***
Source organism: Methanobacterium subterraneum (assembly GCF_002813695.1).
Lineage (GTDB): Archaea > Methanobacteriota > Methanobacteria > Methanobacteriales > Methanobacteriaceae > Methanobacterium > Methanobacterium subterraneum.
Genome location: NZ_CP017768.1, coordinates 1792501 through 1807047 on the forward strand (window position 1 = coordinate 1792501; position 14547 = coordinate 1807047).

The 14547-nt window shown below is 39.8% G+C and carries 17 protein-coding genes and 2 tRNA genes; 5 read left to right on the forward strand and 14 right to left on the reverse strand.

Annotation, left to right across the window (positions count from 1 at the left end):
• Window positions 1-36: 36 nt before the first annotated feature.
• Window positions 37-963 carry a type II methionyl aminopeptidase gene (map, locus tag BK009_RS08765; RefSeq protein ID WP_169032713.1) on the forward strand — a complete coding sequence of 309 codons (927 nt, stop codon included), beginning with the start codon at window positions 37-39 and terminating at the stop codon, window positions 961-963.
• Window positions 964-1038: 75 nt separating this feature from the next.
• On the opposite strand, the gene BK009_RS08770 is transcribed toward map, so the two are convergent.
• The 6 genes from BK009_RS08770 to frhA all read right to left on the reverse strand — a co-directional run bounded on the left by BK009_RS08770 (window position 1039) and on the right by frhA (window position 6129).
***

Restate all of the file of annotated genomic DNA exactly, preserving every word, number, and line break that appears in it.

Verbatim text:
Source organism: Methanobacterium subterraneum (assembly GCF_002813695.1).
Lineage (GTDB): Archaea > Methanobacteriota > Methanobacteria > Methanobacteriales > Methanobacteriaceae > Methanobacterium > Methanobacterium subterraneum.
Genome location: NZ_CP017768.1, coordinates 1792501 through 1807047 on the forward strand (window position 1 = coordinate 1792501; position 14547 = coordinate 1807047).

The 14547-nt window shown below is 39.8% G+C and carries 17 protein-coding genes and 2 tRNA genes; 5 read left to right on the forward strand and 14 right to left on the reverse strand.

Annotation, left to right across the window (positions count from 1 at the left end):
• Window positions 1-36: 36 nt before the first annotated feature.
• Window positions 37-963 carry a type II methionyl aminopeptidase gene (map, locus tag BK009_RS08765; RefSeq protein ID WP_169032713.1) on the forward strand — a complete coding sequence of 309 codons (927 nt, stop codon included), beginning with the start codon at window positions 37-39 and terminating at the stop codon, window positions 961-963.
• Window positions 964-1038: 75 nt separating this feature from the next.
• On the opposite strand, the gene BK009_RS08770 is transcribed toward map, so the two are convergent.
• The 6 genes from BK009_RS08770 to frhA all read right to left on the reverse strand — a co-directional run bounded on the left by BK009_RS08770 (window position 1039) and on the right by frhA (window position 6129).